Louise came to visit this weekend. Arriving by train from Inverness she made her own way here for an overnight visit. Then we headed out, on foot, Saturday morning, via the New Kilpatrick Coffee Morning, to go to town so that she could catch her train home again.
I felt I'd been away for the weekend once I returned home mid-afternoon. Walking back from Milngavie train station to our house I took these photos with my iPhone. I just caught the last of the afternoon light with all the kids out sledging.
This morning, Sunday, there was more snow on the ground. Out with the boots, the shovel by day and in by the fire by night. Heaven! Using the ordinary digi camera I took these shots of the whiteness.
Alastair, who works in the film industry, sent me a link to a wonderful 10 minute video of a 3D film projection on to this fine building in Prague (details below).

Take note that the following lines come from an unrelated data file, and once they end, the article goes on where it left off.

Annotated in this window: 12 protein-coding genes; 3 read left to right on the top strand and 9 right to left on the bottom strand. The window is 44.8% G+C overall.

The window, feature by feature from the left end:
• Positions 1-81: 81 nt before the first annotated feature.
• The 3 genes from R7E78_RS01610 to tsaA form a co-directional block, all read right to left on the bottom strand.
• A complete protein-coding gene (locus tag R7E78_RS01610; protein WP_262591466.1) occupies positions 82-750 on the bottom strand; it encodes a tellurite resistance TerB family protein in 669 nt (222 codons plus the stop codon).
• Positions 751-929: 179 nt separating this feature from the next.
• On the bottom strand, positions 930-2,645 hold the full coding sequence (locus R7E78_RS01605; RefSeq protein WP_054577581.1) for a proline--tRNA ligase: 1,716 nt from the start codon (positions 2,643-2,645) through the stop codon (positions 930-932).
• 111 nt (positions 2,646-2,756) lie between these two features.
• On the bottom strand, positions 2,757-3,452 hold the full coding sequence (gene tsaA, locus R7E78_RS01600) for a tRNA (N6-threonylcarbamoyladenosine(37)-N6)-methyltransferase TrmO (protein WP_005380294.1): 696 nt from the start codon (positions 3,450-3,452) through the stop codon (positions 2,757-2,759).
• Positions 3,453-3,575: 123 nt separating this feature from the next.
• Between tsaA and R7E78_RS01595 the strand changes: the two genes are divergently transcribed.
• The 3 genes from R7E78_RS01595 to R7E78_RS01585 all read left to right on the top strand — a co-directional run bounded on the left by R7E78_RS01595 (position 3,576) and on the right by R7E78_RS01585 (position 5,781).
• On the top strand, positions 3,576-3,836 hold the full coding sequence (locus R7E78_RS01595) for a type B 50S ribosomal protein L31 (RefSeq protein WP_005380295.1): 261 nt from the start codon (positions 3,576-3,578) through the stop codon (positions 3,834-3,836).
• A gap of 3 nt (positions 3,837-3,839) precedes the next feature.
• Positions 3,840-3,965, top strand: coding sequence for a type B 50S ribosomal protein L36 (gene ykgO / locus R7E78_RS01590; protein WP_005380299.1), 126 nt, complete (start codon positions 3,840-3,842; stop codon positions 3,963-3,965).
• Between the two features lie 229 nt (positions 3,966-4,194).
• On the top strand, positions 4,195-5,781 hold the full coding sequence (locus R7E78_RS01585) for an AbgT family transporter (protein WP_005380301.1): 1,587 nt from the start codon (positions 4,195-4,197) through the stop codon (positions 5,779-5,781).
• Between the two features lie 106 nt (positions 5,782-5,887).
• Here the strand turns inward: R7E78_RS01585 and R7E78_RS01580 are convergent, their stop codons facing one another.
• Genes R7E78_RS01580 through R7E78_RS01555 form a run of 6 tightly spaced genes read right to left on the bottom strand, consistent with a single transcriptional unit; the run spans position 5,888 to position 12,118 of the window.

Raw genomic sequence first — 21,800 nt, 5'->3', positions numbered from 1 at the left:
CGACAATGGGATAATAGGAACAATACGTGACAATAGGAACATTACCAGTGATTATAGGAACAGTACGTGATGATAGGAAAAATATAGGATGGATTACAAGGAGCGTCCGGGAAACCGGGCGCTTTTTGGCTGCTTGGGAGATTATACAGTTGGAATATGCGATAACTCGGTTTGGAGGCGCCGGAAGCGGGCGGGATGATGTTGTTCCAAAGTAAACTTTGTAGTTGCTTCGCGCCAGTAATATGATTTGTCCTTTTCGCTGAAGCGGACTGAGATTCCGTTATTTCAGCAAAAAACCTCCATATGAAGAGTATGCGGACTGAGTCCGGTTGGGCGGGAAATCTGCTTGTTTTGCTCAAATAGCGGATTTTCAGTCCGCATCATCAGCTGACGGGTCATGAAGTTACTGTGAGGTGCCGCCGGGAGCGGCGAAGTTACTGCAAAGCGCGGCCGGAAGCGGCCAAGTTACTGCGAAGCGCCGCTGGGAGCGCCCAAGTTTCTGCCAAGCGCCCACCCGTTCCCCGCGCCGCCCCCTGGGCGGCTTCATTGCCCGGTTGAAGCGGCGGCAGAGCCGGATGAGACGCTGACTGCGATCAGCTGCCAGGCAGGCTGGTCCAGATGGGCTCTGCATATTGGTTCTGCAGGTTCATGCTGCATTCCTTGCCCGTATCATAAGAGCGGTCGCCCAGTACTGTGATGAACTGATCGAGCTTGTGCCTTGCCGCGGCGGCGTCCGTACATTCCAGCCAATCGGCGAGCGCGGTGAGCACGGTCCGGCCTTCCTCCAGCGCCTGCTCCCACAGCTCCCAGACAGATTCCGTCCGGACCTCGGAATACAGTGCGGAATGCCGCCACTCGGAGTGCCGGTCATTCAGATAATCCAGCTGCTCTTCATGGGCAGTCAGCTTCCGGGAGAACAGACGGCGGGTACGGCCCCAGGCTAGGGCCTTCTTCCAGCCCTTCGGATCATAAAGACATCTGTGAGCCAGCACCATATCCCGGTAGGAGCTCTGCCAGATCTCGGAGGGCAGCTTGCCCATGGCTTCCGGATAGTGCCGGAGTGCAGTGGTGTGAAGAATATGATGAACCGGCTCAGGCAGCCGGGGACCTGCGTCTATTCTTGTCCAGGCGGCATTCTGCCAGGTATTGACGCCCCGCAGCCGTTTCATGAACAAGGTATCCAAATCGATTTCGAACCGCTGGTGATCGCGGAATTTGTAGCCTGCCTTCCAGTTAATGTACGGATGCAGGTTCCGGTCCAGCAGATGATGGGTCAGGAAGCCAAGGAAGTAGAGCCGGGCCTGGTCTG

They make a map of the building then they create a cinema projection on to the building using various animation skills. I was quite blown away by the whole presentation! When I looked on the internet there are other videos of this type of 3D mapping projection and they, too, are so very imaginative! (Sometimes it is referred to as 'architectural mapping projection' or 'video mapping'.)
Mapping during 600 years anniversary of the astrological tower clock situated at Old Town Square in center of Prague.
If a picture is worth a thousand words then a video must be worth a million!
And furthermore ...
If writing is about putting down on paper what you know then lyrics for a singer are a place to start. One type of music in my childhood was what came out of our kitchen radio. The dial was always set to one station - CJIB radio Vernon, B.C. Looking back I see that the music was all Country & Western. Well ... that was just the way it was!
The man who wrote this song* had my father in mind. Whenever my mother lamented the cedar shakes coming off the house or a pipe leaking my father would respond with this ditty (the one and only that he knew):